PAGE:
The necessity for lesson planning is clear. An effective teacher must be able to plan coherent lessons that are aligned with standards, fulfill daily objectives, include engaging activities that tap into students' curiosities, allow for assessment and differentiation, and make sure that they have enough time to do all of that. It is definitely an important skill for an effective teacher to master.

Fifth grade students use technology to complete a math activity involving area and perimeter.


  • Science: During my career, I have found that it is essential to include extension activities in my long and short term plans. The following activities were created for a 5th grade class, and were completed as part of a Discovery circus at the end of a unit on Weather. Activities from 2 of the 4 stations are shown below. Each station reviewed and extended knowledge that students gained during the unit by providing new information and experiences. At the "Mix & Match" station, students sorted information and pictures relating to 3 types of severe weather: thunderstorms, hurricanes, and tornadoes. Some of the information was new for the students, but they were able to figure it out based on what they already knew. At the "Cloud Drawing" station, students used chalk to draw pictures of the 4 basic cloud types, and gave information about them. Please click on the following links to view these activities.

  • Science: This lesson plan on eclipses was created for a 6th grade Science class. In this lesson, aligned with Virginia Standard of Learning 6.8e (the movement of planets and other object in Space), students explore how solar and lunar eclipses happen, why they are not seen every month, and what they look like. While Space is an engaging and interesting topic for students, this unit includes concepts that may be difficult for students to grasp. It is very difficult to make some of the concepts concrete for students, because students cannot actually see what it happening in Space. For example, it is difficult for students to understand why more people see lunar eclipses than solar eclipses without a visual representation. As I planned this lesson, I had to keep this in mind. This is where I found technology to be especially useful. I incorporated many video clips of solar and lunar eclipses, so that students could visualize these events. The video clips also piqued the interests of the students. Please click on the following link to view this document. eclipses lesson plan.pdf

  • Math: Below is a link for an outline of a mini-unit on time. When planning this unit, I started by mapping out how many days I wanted to spend on the unit, and my objectives for each day. After doing this, I was able to brainstorm activities for each day to match my objectives. During this process, I began to rearrange the order of the unit as I saw fit. This was the final outline that I created. In the end, I had to add a day to the unit, because my students had difficulty understanding the concept of elapsed time. Although the unit did not go exactly the way I expected, it was important that I at least had an idea of how I wanted to teach the unit.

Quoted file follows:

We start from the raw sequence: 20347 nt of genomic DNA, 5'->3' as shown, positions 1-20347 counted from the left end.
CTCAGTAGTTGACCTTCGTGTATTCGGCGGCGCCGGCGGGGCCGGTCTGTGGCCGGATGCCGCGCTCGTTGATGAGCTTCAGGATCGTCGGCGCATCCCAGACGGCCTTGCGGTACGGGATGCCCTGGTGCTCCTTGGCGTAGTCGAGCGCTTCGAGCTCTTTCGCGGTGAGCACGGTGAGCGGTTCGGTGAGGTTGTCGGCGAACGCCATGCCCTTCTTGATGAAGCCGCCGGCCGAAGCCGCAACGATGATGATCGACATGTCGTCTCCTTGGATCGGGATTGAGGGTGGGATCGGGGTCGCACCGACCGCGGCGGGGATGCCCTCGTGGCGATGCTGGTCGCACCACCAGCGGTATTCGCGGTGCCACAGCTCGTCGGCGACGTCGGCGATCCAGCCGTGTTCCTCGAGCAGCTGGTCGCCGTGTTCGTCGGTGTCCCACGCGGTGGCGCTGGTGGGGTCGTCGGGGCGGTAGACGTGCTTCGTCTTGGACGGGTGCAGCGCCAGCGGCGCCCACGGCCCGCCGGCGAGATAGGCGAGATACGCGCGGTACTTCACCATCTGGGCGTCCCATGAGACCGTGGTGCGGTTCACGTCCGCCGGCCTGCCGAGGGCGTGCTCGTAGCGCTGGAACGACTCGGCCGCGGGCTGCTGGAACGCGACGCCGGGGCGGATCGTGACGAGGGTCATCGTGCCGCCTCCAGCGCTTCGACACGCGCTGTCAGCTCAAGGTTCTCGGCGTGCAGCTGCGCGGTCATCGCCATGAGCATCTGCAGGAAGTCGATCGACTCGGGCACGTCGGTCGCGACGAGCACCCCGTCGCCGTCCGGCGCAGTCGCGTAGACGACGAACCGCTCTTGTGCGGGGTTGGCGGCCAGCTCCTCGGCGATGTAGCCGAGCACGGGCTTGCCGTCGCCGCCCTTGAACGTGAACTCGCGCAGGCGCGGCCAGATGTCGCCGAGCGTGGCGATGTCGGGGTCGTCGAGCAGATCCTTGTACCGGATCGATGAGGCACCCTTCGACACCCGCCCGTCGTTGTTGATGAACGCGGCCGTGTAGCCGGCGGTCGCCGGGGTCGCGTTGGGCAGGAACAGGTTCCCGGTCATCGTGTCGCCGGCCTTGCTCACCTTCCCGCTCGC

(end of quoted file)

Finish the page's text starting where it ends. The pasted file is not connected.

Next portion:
Very early in my student teaching experience, I learned that it is always better to prepare more than you will need. In my outline, I planned to spend two days on the calendar. As it turned out, I finished that lesson plan within a day. If I had not engaged in long range planning, I would have lost valuable instructional time. As it turns out, I needed that time to help students grasp the concept of elapsed time. Time_mini unit_outline.pdf

  • Social Studies: I was able to work on a collaborative Culture Kit on the Middle East with two of my classmates. In our Culture Kit, we included 4 lesson plans for the primary and intermediate elementary grades. We also included a historical narrative, and activities that can be done with 4 Middle Eastern artifacts. When planning this Culture kit, we started out by exploring the local, state, and national Social Studies standards that were related to our topic and grade level. We then thought about what methods would be best to help students absorb the necessary content, and we were able to develop specific behavioral objectives for each lesson. By doing this, we were able to successfully develop 2 primary level lesson plans on map skills and art criticism, an intermediate lesson plan on civic engagement, and a middle school level inquiry lesson on the status of women in the United States and the Middle East. We also created activities at the primary and intermediate levels to enhance our students’ knowledge and appreciation of Middle Eastern culture. These activities were based on Egyptian music, primary source documents, and an interview, and were developed to engage and motivate students to learn more about the Middle East. Please click on the following link to view this document (this is a large file - please be patient when loading) : The Globally Ignored Middle East.pdf

  • Language Arts: The following artifact is an outline for a mini-unit on the thesaurus. When outlining this unit, I began by unpacking the standards associated with the thesaurus. From there, I was able to develop daily objectives, activities, and assessment for each day. Outlines for units are tentative. However, these outlines allow me to brainstorm my activities for each day, and determine my initial teaching pace for the unit. Creating these outlines have helped me to engage in both long-range planning and daily lesson planning. Thesaurus unit outline.pdf